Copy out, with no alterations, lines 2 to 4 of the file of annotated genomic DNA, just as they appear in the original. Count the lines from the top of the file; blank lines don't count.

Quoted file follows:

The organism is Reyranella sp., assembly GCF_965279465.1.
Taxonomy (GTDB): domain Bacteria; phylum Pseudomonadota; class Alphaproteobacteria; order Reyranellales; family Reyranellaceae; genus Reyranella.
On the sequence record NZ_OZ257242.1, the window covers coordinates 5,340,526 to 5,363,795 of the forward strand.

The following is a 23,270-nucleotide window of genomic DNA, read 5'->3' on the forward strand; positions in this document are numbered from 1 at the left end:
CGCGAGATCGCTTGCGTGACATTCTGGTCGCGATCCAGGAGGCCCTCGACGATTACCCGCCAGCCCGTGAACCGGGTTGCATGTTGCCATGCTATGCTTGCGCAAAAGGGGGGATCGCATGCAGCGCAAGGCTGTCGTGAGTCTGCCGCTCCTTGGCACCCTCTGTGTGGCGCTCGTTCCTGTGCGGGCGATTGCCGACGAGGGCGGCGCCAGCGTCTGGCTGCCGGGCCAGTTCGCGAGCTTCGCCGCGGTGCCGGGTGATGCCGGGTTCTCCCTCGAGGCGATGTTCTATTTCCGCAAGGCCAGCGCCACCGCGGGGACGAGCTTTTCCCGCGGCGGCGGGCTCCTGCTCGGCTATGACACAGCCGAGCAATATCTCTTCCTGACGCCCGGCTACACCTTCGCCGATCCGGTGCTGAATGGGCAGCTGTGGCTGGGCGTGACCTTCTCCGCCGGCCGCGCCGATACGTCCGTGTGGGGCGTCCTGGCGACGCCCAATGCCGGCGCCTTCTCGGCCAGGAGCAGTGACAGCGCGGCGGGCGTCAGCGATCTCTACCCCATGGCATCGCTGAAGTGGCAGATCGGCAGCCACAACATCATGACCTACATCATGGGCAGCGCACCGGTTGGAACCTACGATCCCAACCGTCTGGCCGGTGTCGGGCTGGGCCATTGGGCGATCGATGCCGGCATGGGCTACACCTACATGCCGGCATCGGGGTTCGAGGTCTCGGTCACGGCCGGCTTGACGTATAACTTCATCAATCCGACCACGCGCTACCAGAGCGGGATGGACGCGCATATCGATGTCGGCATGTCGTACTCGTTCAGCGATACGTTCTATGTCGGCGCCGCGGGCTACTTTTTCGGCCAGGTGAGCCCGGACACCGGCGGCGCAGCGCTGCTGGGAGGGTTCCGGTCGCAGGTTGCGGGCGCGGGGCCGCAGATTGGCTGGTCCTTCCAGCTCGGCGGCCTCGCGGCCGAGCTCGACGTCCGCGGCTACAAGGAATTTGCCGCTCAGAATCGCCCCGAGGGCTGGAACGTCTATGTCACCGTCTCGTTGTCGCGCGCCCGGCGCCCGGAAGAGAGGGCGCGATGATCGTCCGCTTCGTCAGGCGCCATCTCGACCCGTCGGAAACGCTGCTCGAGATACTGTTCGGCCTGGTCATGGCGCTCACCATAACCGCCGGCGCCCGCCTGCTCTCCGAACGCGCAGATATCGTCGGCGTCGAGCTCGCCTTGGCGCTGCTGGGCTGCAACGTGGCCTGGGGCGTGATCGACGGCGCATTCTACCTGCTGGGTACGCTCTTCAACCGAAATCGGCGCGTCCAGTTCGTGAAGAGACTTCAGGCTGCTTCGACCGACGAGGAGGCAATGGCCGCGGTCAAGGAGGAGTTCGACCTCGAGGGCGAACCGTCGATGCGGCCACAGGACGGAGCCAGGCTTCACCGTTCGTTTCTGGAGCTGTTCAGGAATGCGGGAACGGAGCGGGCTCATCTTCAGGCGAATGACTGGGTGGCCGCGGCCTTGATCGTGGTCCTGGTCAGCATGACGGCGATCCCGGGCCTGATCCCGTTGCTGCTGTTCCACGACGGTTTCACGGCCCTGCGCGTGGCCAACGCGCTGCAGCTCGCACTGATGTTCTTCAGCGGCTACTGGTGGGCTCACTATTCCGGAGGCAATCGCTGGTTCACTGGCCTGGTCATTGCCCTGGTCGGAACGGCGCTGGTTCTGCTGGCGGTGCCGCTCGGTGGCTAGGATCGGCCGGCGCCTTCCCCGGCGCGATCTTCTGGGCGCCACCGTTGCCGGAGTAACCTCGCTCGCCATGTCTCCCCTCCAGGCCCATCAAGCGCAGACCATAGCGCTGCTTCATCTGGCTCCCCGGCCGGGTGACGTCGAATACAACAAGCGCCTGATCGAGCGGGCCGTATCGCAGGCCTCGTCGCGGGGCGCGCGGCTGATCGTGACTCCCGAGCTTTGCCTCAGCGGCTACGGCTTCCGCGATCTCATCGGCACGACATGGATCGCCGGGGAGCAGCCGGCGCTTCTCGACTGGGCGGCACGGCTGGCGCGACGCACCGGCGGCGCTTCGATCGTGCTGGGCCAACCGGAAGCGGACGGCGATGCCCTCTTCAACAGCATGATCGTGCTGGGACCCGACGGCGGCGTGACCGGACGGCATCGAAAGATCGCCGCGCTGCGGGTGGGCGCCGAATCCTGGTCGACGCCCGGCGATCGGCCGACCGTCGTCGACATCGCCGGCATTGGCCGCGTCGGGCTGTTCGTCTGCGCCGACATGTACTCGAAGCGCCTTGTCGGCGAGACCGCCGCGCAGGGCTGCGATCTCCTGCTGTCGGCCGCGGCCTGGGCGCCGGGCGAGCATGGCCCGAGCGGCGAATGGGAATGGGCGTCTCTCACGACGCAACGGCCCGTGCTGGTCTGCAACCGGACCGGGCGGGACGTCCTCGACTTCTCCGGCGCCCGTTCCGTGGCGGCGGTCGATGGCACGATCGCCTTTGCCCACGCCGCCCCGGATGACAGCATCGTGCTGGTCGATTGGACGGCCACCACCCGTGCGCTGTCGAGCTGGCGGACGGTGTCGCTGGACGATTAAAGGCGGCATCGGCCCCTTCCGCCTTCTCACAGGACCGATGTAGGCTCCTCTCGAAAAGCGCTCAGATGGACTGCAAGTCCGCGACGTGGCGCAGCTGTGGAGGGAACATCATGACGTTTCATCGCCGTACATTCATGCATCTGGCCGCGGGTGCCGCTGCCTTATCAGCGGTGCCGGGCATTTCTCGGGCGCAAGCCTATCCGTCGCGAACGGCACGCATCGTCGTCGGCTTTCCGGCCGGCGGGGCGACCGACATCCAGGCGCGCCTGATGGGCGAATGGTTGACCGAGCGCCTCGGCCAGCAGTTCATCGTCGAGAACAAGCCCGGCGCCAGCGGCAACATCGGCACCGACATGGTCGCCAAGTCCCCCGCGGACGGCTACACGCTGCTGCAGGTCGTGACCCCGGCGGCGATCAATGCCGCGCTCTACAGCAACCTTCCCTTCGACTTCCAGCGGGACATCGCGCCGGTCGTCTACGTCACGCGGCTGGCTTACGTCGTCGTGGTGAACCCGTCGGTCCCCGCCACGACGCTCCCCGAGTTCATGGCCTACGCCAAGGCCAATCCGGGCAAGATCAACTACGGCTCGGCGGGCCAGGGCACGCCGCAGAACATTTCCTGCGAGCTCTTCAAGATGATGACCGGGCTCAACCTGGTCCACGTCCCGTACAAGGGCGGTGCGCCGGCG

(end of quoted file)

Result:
Taxonomy (GTDB): domain Bacteria; phylum Pseudomonadota; class Alphaproteobacteria; order Reyranellales; family Reyranellaceae; genus Reyranella.
On the sequence record NZ_OZ257242.1, the window covers coordinates 5,340,526 to 5,363,795 of the forward strand.

The following is a 23,270-nucleotide window of genomic DNA, read 5'->3' on the forward strand; positions in this document are numbered from 1 at the left end: